BBC NEWS Americas Africa Europe Middle East South Asia Asia Pacific Russian Polish Albanian Greek Czech Ukrainian Serbian Turkish Romanian
BBCi NEWS   SPORT   WEATHER   WORLD SERVICE   A-Z INDEX     

BBC News World Edition
 You are in: Europe  
News Front Page
Africa
Americas
Asia-Pacific
Europe
Middle East
South Asia
UK
Business
Entertainment
Science/Nature
Technology
Health
-------------
Talking Point
-------------
Country Profiles
In Depth
-------------
Programmes
-------------
BBC Sport
BBC Weather
SERVICES
-------------
LANGUAGES
EDITIONS
Thursday, 15 August, 2002, 10:28 GMT 11:28 UK
Belgium checks 'Toy Army' claims
A soldier gives a salute during the parade
The parade took place on Belgium's independence day
The Belgian Defence Minister, Andre Flahaut, has ordered an investigation after reports that soldiers were carrying fake guns during the country's annual military parade.

Andre Flahaut at the controls of a Russian military aircraft
Flahaut: Parade should showcase real guns
Reports in the Belgian media say fake guns are popular with some troops because they require less maintenance.

But critics say the practice raises the spectre of a toy army.

The Belgian armed forces use fake guns for some purposes, but are not supposed to use them on official duties, such as the 21 July independence day parade.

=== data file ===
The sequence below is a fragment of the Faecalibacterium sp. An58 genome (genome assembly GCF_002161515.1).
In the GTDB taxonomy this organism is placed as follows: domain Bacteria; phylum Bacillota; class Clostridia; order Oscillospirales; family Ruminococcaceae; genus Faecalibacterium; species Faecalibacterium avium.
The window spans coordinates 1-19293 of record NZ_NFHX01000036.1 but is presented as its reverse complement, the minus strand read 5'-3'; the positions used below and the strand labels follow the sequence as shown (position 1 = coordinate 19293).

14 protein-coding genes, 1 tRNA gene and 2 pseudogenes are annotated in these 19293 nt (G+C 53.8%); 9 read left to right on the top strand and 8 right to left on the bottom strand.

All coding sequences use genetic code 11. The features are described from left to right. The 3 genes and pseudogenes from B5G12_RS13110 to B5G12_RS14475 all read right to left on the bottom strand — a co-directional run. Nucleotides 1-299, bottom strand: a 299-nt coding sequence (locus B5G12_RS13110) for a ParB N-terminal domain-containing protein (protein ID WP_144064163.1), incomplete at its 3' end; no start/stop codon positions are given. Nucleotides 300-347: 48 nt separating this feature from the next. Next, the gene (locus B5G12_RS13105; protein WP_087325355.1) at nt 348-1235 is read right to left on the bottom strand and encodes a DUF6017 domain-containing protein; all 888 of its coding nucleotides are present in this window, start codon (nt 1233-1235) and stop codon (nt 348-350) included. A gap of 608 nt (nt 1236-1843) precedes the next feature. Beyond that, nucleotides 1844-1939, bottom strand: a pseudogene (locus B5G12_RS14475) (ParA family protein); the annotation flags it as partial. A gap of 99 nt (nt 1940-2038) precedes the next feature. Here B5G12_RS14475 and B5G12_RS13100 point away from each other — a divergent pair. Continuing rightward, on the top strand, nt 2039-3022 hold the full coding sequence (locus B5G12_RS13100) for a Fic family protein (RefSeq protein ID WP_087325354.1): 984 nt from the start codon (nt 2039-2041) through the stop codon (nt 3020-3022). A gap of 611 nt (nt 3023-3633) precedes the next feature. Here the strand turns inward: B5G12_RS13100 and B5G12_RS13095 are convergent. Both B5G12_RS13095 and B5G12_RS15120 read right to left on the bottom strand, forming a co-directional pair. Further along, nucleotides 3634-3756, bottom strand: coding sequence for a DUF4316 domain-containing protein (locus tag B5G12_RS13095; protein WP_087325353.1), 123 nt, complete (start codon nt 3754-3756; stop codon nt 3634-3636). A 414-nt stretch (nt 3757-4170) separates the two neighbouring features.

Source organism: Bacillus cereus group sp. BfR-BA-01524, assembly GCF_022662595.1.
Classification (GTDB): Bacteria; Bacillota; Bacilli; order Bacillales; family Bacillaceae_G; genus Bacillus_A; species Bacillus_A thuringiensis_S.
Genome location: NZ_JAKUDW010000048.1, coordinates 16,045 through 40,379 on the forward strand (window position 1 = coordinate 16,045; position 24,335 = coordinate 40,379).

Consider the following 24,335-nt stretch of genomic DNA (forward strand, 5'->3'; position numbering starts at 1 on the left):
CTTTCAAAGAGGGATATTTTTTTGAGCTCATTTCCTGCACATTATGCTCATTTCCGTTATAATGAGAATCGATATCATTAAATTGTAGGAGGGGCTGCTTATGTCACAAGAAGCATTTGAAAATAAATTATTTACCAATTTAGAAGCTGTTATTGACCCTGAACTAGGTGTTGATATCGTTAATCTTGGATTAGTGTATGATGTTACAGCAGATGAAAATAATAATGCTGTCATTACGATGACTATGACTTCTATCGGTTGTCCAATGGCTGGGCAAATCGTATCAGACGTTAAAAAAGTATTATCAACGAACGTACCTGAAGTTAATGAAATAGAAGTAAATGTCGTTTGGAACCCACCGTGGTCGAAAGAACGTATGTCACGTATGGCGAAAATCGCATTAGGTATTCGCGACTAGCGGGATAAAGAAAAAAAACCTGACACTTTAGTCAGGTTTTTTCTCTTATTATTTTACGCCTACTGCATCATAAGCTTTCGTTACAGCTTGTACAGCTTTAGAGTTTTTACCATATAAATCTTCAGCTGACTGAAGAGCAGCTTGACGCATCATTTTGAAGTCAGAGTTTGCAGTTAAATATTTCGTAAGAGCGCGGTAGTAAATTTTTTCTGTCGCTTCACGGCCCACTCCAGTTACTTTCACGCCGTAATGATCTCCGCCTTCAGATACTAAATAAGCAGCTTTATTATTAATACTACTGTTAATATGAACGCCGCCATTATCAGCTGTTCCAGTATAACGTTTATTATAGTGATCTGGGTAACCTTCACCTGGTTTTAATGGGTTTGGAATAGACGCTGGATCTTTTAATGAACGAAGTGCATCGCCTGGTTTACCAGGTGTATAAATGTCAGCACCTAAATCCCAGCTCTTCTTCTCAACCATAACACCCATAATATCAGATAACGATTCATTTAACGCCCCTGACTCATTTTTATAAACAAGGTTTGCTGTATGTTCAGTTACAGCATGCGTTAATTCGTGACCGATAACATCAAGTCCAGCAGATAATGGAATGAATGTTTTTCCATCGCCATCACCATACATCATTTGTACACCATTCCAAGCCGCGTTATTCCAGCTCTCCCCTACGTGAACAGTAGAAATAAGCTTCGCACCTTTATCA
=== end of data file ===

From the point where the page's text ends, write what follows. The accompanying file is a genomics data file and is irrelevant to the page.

"We should not use those guns. It is not in line with orders," said Mr Flahaut.

However, army union spokesman Emanuel Jacob said it had been the practice for years to use the fake guns on occasions such as the annual parade.

"The defence minister perhaps should not have reacted in this way," he said.

Paperwork

"He should rather act on matters of higher priority within the armed forces."


It is more a sign of commonsense than laziness

Opposition parliamentarian Danny Pieters
Another army union spokesperson confirmed that soldiers of the medical battalion - except for officers - were carrying fake guns for the parade.

The artificial guns not only need less maintenance, but involve less paperwork, as no licence is required to carry them.

Opposition parliamentarian Danny Pieters said he approved of the use of fake guns except in dangerous situations.

"It is more a sign of commonsense than laziness," he said.

Internet links:


The BBC is not responsible for the content of external internet sites

Links to more Europe stories are at the foot of the page.


E-mail this story to a friend

Links to more Europe stories

© BBC ^^ Back to top

News Front Page | Africa | Americas | Asia-Pacific | Europe | Middle East |
South Asia | UK | Business | Entertainment | Science/Nature |
Technology | Health | Talking Point | Country Profiles | In Depth |
Programmes